That voice especially lends itself to ‘Christmas Blues’, which stands out as one of the best tracks on the album with electric guitar, harmonica, and a downtrodden sentiment.  Another key track is ‘Must Be Santa’: a romping polka featuring a call and response with a chorus, and a rapid rap by Dylan of all the reindeers’ names, and even some US Presidents’.  A music video accompanies the song and shows a holiday party with Dylan in his Santa Hat singing along with the accordion player.  Suddenly, a man is chased around the house, and he starts throwing glasses and eventually dives out the window.  Dylan and Santa Claus himself are left on the porch to deal with the mess, both with stone expressions.

Dylan, real name Bob Zimmerman, though Jewish by birth, became a born again Christian during the late ‘70s, though I don’t believe this had a major influence on the album.  He has always been a lover and player of traditional American folk music and it doesn’t get more traditional than Christmas tunes.  He revamps them with his band, and even adds a snappy, feel-good, Rat Pack cadence to tracks like ‘Silver Bells’.

All of Dylan’s royalties from the album will be donated to charities committed to ending hunger and homelessness.  US royalties are going to Feeding America, and overseas royalties to the United Nations World Food Programme.   Unlike other albums and collaborations meant to raise awareness and contributions for social causes, this one is not morose or teary-eyed, but rather glassy-eyed, mumbling, and almost falling down the stairs.

It’s apparent Bob had great time making this album, more so than most will get by listening, but if you can glean even a fraction of his Yuletide cheer, than this record has served both Bob and Santa’s purposes.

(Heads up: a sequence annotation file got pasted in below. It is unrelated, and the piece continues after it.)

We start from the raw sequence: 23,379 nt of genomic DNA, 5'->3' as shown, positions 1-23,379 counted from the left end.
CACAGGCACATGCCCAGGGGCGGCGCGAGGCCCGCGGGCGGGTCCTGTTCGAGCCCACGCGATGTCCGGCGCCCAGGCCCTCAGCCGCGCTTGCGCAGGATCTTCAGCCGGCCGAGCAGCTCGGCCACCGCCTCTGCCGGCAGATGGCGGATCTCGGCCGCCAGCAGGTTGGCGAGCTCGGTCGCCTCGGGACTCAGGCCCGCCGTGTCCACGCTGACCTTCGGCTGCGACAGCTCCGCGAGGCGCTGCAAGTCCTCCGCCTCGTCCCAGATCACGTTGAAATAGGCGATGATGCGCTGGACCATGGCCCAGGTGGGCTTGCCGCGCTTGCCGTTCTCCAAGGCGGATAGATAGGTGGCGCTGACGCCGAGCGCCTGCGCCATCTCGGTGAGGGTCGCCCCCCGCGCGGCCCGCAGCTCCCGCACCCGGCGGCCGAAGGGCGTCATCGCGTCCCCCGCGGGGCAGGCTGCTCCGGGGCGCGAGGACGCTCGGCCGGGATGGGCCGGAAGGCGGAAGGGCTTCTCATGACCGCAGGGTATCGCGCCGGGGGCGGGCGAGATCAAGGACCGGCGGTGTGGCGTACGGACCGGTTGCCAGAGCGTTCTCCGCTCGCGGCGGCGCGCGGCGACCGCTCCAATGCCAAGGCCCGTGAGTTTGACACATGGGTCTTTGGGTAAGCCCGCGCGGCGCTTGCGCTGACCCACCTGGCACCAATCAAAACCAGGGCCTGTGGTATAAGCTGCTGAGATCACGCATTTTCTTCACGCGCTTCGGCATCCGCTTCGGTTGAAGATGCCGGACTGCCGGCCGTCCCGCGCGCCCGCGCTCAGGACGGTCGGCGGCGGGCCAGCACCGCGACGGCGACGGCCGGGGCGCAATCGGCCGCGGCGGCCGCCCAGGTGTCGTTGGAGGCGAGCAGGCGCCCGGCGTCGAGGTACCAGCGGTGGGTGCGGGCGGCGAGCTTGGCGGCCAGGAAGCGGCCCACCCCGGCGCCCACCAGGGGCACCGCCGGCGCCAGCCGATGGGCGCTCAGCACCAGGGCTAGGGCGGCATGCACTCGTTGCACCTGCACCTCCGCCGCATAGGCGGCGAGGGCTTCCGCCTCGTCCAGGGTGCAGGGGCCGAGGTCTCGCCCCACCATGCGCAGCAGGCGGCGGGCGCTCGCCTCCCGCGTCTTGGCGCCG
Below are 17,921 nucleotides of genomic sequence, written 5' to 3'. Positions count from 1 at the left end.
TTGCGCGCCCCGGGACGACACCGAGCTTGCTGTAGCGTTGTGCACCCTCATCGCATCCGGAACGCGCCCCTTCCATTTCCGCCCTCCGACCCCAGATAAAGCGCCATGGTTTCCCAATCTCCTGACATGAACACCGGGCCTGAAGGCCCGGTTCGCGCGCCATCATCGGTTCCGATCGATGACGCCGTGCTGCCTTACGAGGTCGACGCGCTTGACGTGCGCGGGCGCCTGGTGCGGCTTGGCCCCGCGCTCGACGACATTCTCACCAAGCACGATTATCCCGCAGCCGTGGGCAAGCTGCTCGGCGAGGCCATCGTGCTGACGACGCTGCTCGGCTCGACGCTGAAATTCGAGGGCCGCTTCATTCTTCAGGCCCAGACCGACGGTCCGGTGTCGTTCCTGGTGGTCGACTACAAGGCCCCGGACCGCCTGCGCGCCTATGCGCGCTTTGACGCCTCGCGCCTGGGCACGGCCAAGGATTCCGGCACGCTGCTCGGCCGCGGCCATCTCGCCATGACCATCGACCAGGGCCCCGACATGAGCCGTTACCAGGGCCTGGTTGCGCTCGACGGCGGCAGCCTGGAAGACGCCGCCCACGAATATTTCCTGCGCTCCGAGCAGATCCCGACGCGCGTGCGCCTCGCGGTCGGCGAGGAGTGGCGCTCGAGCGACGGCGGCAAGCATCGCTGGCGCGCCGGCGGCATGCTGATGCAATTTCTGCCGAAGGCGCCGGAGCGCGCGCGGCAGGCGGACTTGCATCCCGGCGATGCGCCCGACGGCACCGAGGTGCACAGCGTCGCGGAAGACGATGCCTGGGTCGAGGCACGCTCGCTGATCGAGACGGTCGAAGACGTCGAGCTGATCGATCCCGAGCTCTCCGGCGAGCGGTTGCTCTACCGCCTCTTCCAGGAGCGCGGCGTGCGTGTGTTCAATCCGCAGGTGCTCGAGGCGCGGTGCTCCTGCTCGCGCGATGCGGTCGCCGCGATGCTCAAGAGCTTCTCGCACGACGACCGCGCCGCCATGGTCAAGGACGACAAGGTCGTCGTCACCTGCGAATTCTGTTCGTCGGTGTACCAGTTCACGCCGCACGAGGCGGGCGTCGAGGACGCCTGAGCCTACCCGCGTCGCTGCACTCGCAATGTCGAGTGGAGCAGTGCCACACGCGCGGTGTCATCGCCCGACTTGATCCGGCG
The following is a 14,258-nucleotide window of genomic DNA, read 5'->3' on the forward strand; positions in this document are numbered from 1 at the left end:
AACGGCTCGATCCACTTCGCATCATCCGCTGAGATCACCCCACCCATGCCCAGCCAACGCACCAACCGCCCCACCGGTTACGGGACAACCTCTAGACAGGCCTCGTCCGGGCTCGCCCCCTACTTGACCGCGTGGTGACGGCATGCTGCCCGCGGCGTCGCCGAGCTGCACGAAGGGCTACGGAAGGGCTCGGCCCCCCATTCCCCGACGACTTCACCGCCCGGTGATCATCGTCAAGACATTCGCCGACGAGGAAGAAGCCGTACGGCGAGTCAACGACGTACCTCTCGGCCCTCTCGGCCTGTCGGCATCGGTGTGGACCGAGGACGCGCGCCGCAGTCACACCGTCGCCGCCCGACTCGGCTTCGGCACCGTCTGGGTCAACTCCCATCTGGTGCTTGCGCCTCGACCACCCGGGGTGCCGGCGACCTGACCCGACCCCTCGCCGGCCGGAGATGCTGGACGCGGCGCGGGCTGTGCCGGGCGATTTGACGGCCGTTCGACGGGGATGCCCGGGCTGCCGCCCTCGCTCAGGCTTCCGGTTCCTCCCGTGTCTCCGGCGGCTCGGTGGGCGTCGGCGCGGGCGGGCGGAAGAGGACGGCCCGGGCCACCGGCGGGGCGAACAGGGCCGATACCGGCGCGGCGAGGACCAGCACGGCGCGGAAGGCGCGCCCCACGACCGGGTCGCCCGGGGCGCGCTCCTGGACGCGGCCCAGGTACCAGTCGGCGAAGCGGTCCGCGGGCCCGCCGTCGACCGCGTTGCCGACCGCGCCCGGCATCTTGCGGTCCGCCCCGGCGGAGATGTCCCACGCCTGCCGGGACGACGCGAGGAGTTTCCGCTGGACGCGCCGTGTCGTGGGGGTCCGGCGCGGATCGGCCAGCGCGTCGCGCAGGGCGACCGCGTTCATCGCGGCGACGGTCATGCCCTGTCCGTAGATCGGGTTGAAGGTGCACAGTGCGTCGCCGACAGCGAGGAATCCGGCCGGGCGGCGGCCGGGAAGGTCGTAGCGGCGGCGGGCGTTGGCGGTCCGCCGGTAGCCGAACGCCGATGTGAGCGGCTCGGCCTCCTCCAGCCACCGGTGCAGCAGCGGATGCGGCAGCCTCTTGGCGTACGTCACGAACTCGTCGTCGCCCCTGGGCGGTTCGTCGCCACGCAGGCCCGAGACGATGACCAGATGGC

Attack of the Clone Wars!

December 21, 2009

The Clone Wars animated series is a collection of episodic tales, almost an epic cycle, of the many battles fought between the Galactic Republic and the Confederacy of Independent Systems (aka the Separatists) during the time between Episode II and Episode III.  It concerns the exploits of famous Jedi-turned-warrior generals of the Republic Army; Obi Wan Kenobi, Anakin Skywalker, his Padawan Ahsoka, Mace Windu, and a horde of other fascinating characters play out new adventures, as the most anticipated piece of Star Wars history comes to life.

The first round of Clone Wars cartoons premiered in 2003. These short, 5-minute segments had animation by Genndy Tartakovsky of Samurai Jack, Powerpuff Girls renown, and their stories lead up to the release of Episode III.  The new series began in October of 2008, following the release of the Clone Wars feature film.  Both the film and the new television series use the same 3D animation.  The CGI appears to be a hybrid of a video game, an anime, and the puppeteer Thunderbirds series from the 1960s

Like the film, this series falls short of the Star Wars ‘dirty future’ aesthetic that the original movies perfectly captured with decrepit spaceships, grimy bounty hunters, disgusting crime lords, and a general shabbiness to space.  ‘Well-used’’ was the description given by New York Press columnist Armond White for Han Solo’s blaster.  In that Galaxy far, far away, technology had been around for a long time.

Clone Wars has none of the living, breathing, desperately-in-need-of-a-shower Universe that made the first films so special, but the meaningful stories and compelling characters make the shows as Jedi as ever.  Each episode begins with a moral: a cosmic fortune cookie that the following adventure elucidates through the action of high-energy lightsaber duels, space battles, and the most badass use of the Force.

As with a comic book, the length of the series (which is now in its second season) allows for more character development.  Jedi Masters like Kit Fisto, the green skinned, fish-eyed, dreadlock from the prequels, get spoken lines, and in Kit Fisto’s case, you learn he has a Jamaican accent.